Everything was going according to plan, but Chet Helms, once again, saw greater potential in his partnership with the artists from The Family Dog’s tight knit community.
To help massively spread the word around town about the organized events, Helms wisely hired a handful of graphic artists to create a series of eye-catching promotional posters for the shows.
Aside from enlisting Stanley Mouse and Alton Kelley, his pals from The Family Dog, the other three artists that Helms later hired on commission included Rick Griffin, Victor Moscoso, and Wes Wilson.
Although the hippie bunch had no way of knowing it yet…
The things they would soon accomplish together would impact the lives of millions of people all across the globe and change the world forever.
Over the next couple of years…
The prominent group of hippie artists teamed up to design the most iconic and influential psychedelic posters of all time.
In fact, the psychedelic style they invented quickly proved to fulfill much more than they could’ve ever imagined.
- Their enticing trippy posters and psychedelic designs compelled over 100,000 people to flock to California in 1967 to explore the area’s famed music concerts and bohemian subculture — a social phenomenon that is now known as the Summer of Love.
- The eclectic group’s trippy art also became the cover artwork of many legendary musicians’ vinyl record albums, giving music fans an extra way to perceive a song’s sounds and lyrics.
- Above all else, the psychedelic posters they designed acted as a fuel to the growing counterculture and political revolutions of the 1960’s that rippled throughout the world.
Shockingly, the hand selected group of five artists that Chet Helms initially hired to promote music concerts — now famously known as the Big Five poster artists — had become the people responsible for sparking the Psychedelic Art movement that flourished from 1966 to 1972.
In a countless number of ways, the effects of their psychedelic posters still permeate our modern culture today.
15 Facts About Psychedelic Art
1. Before the word became popularized in the art scene of the 1960’s, the term “psychedelic” was first coined in 1957 by a psychiatrist, Osmond Humphrey. He created the term using the Greek words psyche (mind) and delos (make visible) — hence all of the vivid imagery you see in psychedelic artworks!
2. Psychedelic art was heavily influenced by art nouveau as you’ve already learned. However, you may not realize that the style of psychedelic design also drew from other established design traditions, such as comic books and surrealism.
3. Traces of pop art and optical art can be found in the color juxtapositions and elusory geometric lines that are common characteristics of psychedelic art.
4. Wes Wilson, one of the Big Five poster artists, is acknowledged as the Father of Rock Posters and he’s also given credit as the person who invented the psychedelic font.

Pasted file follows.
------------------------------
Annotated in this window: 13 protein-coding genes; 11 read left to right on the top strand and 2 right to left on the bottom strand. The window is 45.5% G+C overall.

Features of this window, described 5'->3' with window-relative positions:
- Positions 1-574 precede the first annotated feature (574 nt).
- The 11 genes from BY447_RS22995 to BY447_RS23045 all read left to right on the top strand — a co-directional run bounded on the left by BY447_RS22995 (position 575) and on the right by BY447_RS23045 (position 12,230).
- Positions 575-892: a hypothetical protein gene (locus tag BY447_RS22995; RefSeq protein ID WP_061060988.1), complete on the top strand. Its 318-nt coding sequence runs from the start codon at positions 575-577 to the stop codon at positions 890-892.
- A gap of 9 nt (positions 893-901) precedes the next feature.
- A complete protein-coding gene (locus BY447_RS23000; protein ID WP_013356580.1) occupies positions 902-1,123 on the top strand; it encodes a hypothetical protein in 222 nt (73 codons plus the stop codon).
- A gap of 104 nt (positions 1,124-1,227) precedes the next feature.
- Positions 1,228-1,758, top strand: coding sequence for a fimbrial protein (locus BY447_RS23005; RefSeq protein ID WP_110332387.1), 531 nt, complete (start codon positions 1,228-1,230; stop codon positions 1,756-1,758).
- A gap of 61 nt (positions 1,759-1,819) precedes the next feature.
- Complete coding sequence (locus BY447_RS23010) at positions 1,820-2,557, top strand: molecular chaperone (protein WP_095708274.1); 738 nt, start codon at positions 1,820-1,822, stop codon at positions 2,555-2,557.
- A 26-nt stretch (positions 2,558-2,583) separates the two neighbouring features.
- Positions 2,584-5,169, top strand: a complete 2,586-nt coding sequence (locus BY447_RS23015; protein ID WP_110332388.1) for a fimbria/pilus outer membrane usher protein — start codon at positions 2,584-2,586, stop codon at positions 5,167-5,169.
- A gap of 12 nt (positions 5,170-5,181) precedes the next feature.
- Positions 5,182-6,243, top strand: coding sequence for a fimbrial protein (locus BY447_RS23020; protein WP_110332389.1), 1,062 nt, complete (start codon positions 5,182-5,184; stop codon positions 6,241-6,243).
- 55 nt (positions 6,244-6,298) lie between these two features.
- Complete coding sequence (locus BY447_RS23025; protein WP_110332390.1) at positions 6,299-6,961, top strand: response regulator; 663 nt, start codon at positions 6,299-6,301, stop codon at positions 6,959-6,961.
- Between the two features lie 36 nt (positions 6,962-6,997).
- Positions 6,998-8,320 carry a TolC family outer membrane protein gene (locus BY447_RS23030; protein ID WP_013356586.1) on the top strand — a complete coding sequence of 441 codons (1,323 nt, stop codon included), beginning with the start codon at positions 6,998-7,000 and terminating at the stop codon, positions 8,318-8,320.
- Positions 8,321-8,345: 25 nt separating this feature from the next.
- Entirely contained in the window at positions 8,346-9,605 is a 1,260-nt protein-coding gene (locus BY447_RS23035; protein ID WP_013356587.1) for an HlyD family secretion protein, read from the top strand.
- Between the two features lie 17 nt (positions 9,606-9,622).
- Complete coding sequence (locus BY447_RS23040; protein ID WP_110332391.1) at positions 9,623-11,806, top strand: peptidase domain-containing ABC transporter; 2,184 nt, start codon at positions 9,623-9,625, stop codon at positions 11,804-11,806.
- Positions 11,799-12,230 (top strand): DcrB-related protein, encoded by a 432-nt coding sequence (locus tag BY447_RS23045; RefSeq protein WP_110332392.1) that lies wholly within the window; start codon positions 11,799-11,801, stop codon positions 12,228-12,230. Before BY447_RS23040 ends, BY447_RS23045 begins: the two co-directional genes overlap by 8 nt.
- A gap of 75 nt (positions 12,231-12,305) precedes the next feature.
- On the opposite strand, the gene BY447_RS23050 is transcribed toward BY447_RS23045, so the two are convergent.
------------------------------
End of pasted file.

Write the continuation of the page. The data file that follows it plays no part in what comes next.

5. While 60’s psychedelic art was mostly a male-dominated scene, Bonnie MacLean’s deservingly shares a big part of the spotlight with her classic psychedelic rock posters.
6. Marije Koger, nicknamed the Mother of Psychedelic Art, is another important female leader from 60’s psychedelic art scene and is best known for her album cover artworks for the Beatles.
7. Many of the Big Five artists continued to work together and produced psychedelic artwork in a series of underground comic books called Underground Comix.
8. The history of psychedelic design reached its zenith in the late 1960s when the Big Five poster artists formed their own psychedelic poster art company known as the Berkeley Bonaparte Distribution Agency.
9. In the 1970’s, the United States Postal Service commissioned artist Peter Max to create a real postage stamp that featured rainbow colors and a conspicuous psychedelic aesthetic.
10. The psychedelic paintings by Mati Klarwein in the 60’s and 70’s heavily shaped the future landscape for album cover artwork.
11. Salvador Dali included psychedelic elements in many of his paintings that strangely pre-date the Psychedelic era. (Hmmm!)
12. Another important figure in psychedelic art is Karl Ferris, the pioneer of psychedelic photography who created some of the album covers for legendary musician Jimi Hendrix.
13. Psychedelic colors are typically bright and extremely high in contrast, but the same trippy effects of psychedelia can be observed in black and white psychedelic art, too.
14. Some of today’s leading contemporary psychedelic artists include Alex Grey, Amanda Sage, Chris Dyer, Martina Hoffman, and Cameron Gray.
15. Psychedelic 60’s art was a direct precursor to the evolution and popularity of all of the visionary art you see today.
Psychedelic drawings and illustrations seem to be beautiful and otherworldly, whether or not you’ve ever had a hallucinogenic trip. Or maybe you disagree? Let us know in the comments!